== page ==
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  • This interactive shows the cellular structure of wool fibre and how this relates to its properties.

    This interactive shows the cellular structure of wool fibre and how this relates to its properties.


    Exploding fibre

    This mute animation shows a wool fleece and then zooms in to show a microscopic view of wool fibre.

    NOTE: There is no sound on this video.

    Video: University of Waikato


    On the outside of the wool fibre is a protective layer of scales called cuticle cells. They overlap like tiles on a roof. The exposed edges of the cells face away from the root end so there’s more friction when you rub the fibre in one direction than the other. This helps wool expel dirt and gives it the ability to felt. Wool felts when fibres are aligned in opposite directions and they become entangled.

    The scales have a waxy coating chemically bound to the surface. This stops water penetrating the fibre but allows absorption of water vapour. This makes wool water-repellent and resistant to water-based stains.

    Image: University of Waikato


    The cortex – the internal cells - make up 90% of the fibre. There are 2 main types of cortical cells – ortho-cortical and para-cortical. Each has a different chemical composition. In finer fibres, these two types of cells form in two distinct halves. The cells expand differently when they absorb moisture, making the fibre bend - this creates the crimp in wool. In coarser fibres, the para-cortical and ortho-cortical cells form more randomly so there’s less crimp.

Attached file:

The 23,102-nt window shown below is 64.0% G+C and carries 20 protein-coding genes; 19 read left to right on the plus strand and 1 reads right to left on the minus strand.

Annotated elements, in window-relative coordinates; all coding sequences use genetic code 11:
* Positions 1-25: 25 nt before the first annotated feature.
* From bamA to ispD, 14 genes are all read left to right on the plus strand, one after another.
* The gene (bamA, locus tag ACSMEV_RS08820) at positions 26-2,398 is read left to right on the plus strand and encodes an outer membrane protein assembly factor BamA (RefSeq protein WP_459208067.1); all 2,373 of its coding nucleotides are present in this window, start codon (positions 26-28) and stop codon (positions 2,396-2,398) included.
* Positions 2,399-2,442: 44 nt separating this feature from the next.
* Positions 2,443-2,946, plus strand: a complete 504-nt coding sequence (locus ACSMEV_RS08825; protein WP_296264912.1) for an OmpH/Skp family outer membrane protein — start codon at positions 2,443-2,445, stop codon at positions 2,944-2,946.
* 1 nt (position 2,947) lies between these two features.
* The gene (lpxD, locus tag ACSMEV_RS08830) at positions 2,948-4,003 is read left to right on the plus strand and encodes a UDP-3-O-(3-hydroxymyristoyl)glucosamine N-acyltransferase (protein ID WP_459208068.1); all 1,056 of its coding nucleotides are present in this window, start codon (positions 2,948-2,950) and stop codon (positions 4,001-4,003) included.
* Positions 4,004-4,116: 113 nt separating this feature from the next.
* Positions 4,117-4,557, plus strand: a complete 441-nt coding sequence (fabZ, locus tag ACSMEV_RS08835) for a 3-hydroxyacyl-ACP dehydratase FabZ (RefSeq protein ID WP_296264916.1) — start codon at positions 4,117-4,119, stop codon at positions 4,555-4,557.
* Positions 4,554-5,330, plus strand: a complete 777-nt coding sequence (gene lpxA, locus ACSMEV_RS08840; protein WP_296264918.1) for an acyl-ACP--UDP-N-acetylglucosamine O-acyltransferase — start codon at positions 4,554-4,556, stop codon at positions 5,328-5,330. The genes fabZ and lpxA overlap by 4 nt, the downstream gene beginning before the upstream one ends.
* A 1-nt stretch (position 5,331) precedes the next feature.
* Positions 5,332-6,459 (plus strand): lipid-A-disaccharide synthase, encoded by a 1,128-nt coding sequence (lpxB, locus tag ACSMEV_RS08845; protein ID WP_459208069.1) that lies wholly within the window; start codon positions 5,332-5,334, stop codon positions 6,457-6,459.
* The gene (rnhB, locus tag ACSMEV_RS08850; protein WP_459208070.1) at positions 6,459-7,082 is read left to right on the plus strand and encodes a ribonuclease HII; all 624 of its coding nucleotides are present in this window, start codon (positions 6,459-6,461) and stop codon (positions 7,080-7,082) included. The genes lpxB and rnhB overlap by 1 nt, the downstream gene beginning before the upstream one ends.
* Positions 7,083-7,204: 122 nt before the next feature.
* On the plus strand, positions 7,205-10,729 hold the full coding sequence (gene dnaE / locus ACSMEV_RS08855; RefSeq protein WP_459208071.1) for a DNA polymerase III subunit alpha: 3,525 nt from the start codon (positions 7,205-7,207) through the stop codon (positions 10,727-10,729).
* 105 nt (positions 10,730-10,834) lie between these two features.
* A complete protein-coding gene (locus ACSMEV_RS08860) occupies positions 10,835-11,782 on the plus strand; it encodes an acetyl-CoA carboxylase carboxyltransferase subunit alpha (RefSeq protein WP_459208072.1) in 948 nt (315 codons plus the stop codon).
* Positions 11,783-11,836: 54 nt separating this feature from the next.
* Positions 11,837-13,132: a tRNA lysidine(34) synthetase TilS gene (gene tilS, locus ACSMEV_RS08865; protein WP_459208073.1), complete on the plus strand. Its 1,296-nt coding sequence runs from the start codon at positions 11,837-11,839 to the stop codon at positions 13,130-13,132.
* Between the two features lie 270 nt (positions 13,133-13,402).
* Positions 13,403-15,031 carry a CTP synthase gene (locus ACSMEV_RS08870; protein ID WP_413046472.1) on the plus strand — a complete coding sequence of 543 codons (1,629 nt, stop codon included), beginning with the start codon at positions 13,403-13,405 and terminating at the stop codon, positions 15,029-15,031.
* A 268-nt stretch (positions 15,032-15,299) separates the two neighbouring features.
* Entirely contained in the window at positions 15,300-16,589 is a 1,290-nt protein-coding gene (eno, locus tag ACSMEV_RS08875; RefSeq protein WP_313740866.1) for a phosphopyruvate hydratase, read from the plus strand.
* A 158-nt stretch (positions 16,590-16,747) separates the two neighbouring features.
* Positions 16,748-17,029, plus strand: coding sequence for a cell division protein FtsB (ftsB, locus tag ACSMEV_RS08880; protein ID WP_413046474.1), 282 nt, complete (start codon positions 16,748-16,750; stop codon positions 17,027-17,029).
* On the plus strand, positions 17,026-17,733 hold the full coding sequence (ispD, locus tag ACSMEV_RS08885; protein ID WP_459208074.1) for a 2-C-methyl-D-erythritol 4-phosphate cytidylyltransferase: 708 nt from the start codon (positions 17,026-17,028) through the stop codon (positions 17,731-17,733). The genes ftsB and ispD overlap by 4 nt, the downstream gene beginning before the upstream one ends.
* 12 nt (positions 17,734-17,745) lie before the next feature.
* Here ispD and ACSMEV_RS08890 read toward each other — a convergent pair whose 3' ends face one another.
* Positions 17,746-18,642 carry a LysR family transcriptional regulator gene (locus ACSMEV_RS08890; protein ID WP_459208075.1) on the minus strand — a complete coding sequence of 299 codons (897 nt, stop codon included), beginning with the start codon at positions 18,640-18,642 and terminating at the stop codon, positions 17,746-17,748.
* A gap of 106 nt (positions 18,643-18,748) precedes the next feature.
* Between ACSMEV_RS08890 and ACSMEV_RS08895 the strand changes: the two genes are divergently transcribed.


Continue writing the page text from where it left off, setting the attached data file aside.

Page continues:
Fibre crimp makes wool feel springy and provides insulation by trapping air.

    Image: University of Waikato

    Cortical cells

    The cortical cells are surrounded and held together by a cell membrane complex, acting similarly to mortar holding bricks together in a wall.

    The cell membrane complex contains proteins and waxy lipids and runs through the whole fibre. The molecules in this region have fairly weak intermolecular bonds, which can break down when exposed to continued abrasion and strong chemicals.

    The cell membrane complex allows easy uptake of dye molecules.

    Image: University of Waikato


    Inside the cortical cells are long filaments called macrofibrils. These are made up of bundles of even finer filaments called microfibrils, which are surrounded by a matrix region.

    Image: University of Waikato


    The matrix consists of high sulfur proteins. This makes wool absorbent because sulfur atoms attract water molecules. Wool can absorb up to 30% of its weight in water and can also absorb and retain large amounts of dye. This region is also responsible for wool’s fire-resistance and anti-static properties.

    Image: University of Waikato


    Within the matrix area, there are embedded smaller units called microfibrils. The microfibrils in the matrix are rather like the steel rods embedded in reinforced concrete to give strength and flexibility. The microfibrils contain pairs of twisted molecular chains.

    Image: University of Waikato

    Twisted molecular chain and helical coil

    Within the twisted molecular chains are protein chains that are coiled in a helical shape much like a spring. This structure is stiffened by hydrogen bonds and disulphide bonds within the protein chain. They link each coil of the helix, helping to prevent it stretching. The helical coil – the smallest part of the fibre – gives wool its flexibility, elasticity and resilience, which helps wool fabric keep its shape and remain wrinkle-free in use.

    Image: University of Waikato

    Rights: University of Waikato Published 31 May 2010, Updated 9 February 2018 Size: 150 KB Referencing Hub media
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